Rev. Patrick Sookhedo, the Guyana-born International Director of the Barnabus Fund and former Archbishop George Carey are two churchmen frequently finger-wagging Muslims for their ‘intolerance’ and ‘violence’, particularly in the African context:
1. ‘Christians form less than one percent of the population of the Muslim-majority country Niger. Experience in other countries shows that tiny Christian minorities like this tend to suffer disproportionately in any crisis’.
Source: Patrick Sookhedo on Niger, in www.barnabusfund.org
2. ‘However, wherever we look, Islam seems to be embroiled in conflict with other faiths and other cultures. It is in opposition to practically every other world religion- to Judaism in the Middle East; to Christianity in the West, in Nigeria, and in the Middle East; to Hinduism in India; to Buddhism, especially since the destruction of the Temples in Afghanistan. We are presented therefore with a huge puzzle concerning Islam. Why is it associated with violence throughout the world? Is extremism so ineluctably bound up with its faith that we are at last seeing its true character?’
Source: George Carey’s speech at the Gregorian University, Rome, March 2004
But, dear sirs, at a time of crisis in Africa, it is the Muslim conduct that is frequently exemplary! Time to reflect on the following facts on the terrible Rwandan genocide of the mid-90s:
1. There is wide recognition among both Muslims and non-Muslims in Rwanda that the vast majority of the Muslim community did not participate in the genocide, but rather acted positively, with many Hutu Muslims protecting Tutsi Muslims and non-Muslims. The President of Rwanda made a public statement in 1995 in recognition of the community’s positive behaviour, at a public ceremony celebrating the appointment of the first Muslim member of cabinet. He said that Muslims in Rwanda did not participate in the genocide, and called upon them to ‘teach other Rwandans how to live together’.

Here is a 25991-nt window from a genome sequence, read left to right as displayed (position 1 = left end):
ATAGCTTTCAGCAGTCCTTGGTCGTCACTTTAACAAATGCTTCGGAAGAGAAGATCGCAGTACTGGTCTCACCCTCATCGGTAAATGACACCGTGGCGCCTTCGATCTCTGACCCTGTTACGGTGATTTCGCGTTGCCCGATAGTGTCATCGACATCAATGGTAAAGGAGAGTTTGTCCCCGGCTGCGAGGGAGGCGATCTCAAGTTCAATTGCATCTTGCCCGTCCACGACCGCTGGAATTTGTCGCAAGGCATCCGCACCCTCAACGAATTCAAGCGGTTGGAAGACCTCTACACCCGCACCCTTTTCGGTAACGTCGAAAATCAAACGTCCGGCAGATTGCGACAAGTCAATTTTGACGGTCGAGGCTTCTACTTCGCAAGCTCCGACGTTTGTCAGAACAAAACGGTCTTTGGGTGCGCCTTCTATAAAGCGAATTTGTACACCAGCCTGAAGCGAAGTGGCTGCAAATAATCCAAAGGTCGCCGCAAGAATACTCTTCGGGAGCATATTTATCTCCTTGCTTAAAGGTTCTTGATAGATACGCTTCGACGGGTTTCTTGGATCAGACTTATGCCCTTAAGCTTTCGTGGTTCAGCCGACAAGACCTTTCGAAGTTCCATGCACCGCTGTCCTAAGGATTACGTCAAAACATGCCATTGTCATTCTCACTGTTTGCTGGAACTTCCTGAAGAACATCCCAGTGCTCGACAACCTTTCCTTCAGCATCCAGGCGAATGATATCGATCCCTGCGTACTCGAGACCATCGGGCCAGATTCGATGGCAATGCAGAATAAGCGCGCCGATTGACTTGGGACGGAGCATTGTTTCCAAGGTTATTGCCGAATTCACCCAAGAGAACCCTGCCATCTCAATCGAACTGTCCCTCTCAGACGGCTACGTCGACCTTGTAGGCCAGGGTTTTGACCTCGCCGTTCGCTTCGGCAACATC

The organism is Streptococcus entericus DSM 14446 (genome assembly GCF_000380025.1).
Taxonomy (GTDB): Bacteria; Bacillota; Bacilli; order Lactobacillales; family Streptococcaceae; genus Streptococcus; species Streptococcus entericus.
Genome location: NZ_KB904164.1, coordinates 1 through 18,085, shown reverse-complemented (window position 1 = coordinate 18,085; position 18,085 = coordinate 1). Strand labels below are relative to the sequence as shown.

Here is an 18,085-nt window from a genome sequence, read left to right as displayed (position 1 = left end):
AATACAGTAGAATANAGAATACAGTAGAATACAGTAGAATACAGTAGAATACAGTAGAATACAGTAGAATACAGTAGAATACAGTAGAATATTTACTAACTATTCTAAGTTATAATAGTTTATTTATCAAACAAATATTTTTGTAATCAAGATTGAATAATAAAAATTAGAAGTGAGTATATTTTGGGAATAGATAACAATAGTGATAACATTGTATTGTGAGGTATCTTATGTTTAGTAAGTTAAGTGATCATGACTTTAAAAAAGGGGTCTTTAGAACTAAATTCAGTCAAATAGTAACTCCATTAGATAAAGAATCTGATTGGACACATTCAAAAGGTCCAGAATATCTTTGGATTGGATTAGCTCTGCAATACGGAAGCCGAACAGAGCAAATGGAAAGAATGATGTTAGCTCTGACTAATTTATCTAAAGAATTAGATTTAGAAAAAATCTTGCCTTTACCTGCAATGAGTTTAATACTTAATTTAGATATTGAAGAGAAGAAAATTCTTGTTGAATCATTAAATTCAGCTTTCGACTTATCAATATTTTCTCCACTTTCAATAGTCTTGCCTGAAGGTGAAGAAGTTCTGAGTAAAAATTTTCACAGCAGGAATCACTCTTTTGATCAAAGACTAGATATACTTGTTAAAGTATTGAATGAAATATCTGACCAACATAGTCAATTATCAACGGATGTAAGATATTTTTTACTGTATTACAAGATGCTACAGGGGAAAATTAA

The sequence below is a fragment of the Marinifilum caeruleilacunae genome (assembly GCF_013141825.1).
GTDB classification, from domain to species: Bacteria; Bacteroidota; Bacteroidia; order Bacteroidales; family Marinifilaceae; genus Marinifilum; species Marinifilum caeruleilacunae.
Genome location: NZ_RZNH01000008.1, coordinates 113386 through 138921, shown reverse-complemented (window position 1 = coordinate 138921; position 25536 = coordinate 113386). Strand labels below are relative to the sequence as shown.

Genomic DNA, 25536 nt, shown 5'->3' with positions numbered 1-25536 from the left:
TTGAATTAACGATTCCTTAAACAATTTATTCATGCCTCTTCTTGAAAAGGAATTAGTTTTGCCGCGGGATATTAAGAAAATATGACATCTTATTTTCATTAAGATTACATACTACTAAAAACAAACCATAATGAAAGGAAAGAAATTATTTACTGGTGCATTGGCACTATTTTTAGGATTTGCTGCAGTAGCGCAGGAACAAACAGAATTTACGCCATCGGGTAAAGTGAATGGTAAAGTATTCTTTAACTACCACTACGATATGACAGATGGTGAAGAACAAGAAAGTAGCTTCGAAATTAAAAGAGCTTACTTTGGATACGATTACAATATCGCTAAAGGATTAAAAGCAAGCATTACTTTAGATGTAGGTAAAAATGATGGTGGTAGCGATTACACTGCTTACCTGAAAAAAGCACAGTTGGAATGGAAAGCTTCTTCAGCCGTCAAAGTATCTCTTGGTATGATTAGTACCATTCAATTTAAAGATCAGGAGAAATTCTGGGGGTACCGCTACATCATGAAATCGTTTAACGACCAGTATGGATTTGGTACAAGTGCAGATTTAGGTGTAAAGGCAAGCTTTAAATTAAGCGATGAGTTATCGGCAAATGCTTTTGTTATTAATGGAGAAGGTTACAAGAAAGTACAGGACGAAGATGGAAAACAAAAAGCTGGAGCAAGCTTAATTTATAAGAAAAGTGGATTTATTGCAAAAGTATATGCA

Source: Case study, Resistance and Protection: Muslim Community actions during the Rwandan Genocide. By Kristin Doughty and David Moussa Ntambara, May 2005.
2. ‘Before the genocide more than 60% of Rwandans were Catholic. And when the killings started, tens of thousands of Tutsis fled to churches for sanctuary. But they found little protection there. Churches became sites of slaughter, carried out even at the altar.. The Church hierarchy in Rwanda supported the previous regime of President Juvenal Habyarimana. And they failed to denounce ethnic hatred then being disseminated.’
Some survivors like Zafran have since left the Catholic Church, unable to reconcile the Church’s teaching with the actions of its most senior members during the genocide. Sheikh Saleh Habimana, the Mufti of Rwanda, is the representative of the country’s Muslims. He says many turned to Islam because Muslims were seen to have acted differently: The roofs of Muslim houses were full of non-Muslims hiding. Muslims are answerable before God for the blood of innocent people.But after the genocide, converting to Islam was also seen by some as the safest option. For the Hutus, everyone was saying as long as I look like a Muslim everybody will accept that I don’t have blood on my hands. And for the Tutsis they said let me embrace Islam because Muslims in genocide never die. So one was looking for purification, the other was looking for protection.
Source: BBC Report, Rwanda’s religious reflections, by Robert Walke, April 2004
Blogger observes: “We are treated as imposters, and yet are true.
(II Corinthians 6:8)